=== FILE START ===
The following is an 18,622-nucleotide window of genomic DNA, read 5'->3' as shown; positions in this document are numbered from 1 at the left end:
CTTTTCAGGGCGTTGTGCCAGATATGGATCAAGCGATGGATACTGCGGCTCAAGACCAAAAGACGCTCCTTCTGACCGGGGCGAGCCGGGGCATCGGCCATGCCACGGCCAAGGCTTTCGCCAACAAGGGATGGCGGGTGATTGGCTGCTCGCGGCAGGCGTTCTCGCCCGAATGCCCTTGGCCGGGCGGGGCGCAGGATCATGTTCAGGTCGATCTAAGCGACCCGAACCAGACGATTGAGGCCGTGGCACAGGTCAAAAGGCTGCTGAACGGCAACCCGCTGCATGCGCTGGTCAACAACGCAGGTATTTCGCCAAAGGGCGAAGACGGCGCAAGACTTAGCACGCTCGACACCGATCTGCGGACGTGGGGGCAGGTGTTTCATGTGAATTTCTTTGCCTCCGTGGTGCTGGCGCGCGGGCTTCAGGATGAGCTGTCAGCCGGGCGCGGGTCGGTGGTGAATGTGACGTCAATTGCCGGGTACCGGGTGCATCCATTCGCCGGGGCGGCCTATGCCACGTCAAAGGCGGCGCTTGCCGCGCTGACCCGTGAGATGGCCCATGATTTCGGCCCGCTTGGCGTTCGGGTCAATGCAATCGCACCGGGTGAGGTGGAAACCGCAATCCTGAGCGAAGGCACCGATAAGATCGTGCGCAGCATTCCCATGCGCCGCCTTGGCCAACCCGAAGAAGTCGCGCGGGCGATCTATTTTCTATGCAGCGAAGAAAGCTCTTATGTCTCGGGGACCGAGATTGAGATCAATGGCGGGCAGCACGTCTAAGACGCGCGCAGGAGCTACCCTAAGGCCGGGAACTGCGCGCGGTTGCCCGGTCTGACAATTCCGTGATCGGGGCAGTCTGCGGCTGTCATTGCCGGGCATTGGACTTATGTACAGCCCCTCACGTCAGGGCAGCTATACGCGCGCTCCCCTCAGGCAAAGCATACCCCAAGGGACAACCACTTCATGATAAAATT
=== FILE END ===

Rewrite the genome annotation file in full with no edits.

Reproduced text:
The following is an 18,622-nucleotide window of genomic DNA, read 5'->3' as shown; positions in this document are numbered from 1 at the left end:
CTTTTCAGGGCGTTGTGCCAGATATGGATCAAGCGATGGATACTGCGGCTCAAGACCAAAAGACGCTCCTTCTGACCGGGGCGAGCCGGGGCATCGGCCATGCCACGGCCAAGGCTTTCGCCAACAAGGGATGGCGGGTGATTGGCTGCTCGCGGCAGGCGTTCTCGCCCGAATGCCCTTGGCCGGGCGGGGCGCAGGATCATGTTCAGGTCGATCTAAGCGACCCGAACCAGACGATTGAGGCCGTGGCACAGGTCAAAAGGCTGCTGAACGGCAACCCGCTGCATGCGCTGGTCAACAACGCAGGTATTTCGCCAAAGGGCGAAGACGGCGCAAGACTTAGCACGCTCGACACCGATCTGCGGACGTGGGGGCAGGTGTTTCATGTGAATTTCTTTGCCTCCGTGGTGCTGGCGCGCGGGCTTCAGGATGAGCTGTCAGCCGGGCGCGGGTCGGTGGTGAATGTGACGTCAATTGCCGGGTACCGGGTGCATCCATTCGCCGGGGCGGCCTATGCCACGTCAAAGGCGGCGCTTGCCGCGCTGACCCGTGAGATGGCCCATGATTTCGGCCCGCTTGGCGTTCGGGTCAATGCAATCGCACCGGGTGAGGTGGAAACCGCAATCCTGAGCGAAGGCACCGATAAGATCGTGCGCAGCATTCCCATGCGCCGCCTTGGCCAACCCGAAGAAGTCGCGCGGGCGATCTATTTTCTATGCAGCGAAGAAAGCTCTTATGTCTCGGGGACCGAGATTGAGATCAATGGCGGGCAGCACGTCTAAGACGCGCGCAGGAGCTACCCTAAGGCCGGGAACTGCGCGCGGTTGCCCGGTCTGACAATTCCGTGATCGGGGCAGTCTGCGGCTGTCATTGCCGGGCATTGGACTTATGTACAGCCCCTCACGTCAGGGCAGCTATACGCGCGCTCCCCTCAGGCAAAGCATACCCCAAGGGACAACCACTTCATGATAAAATT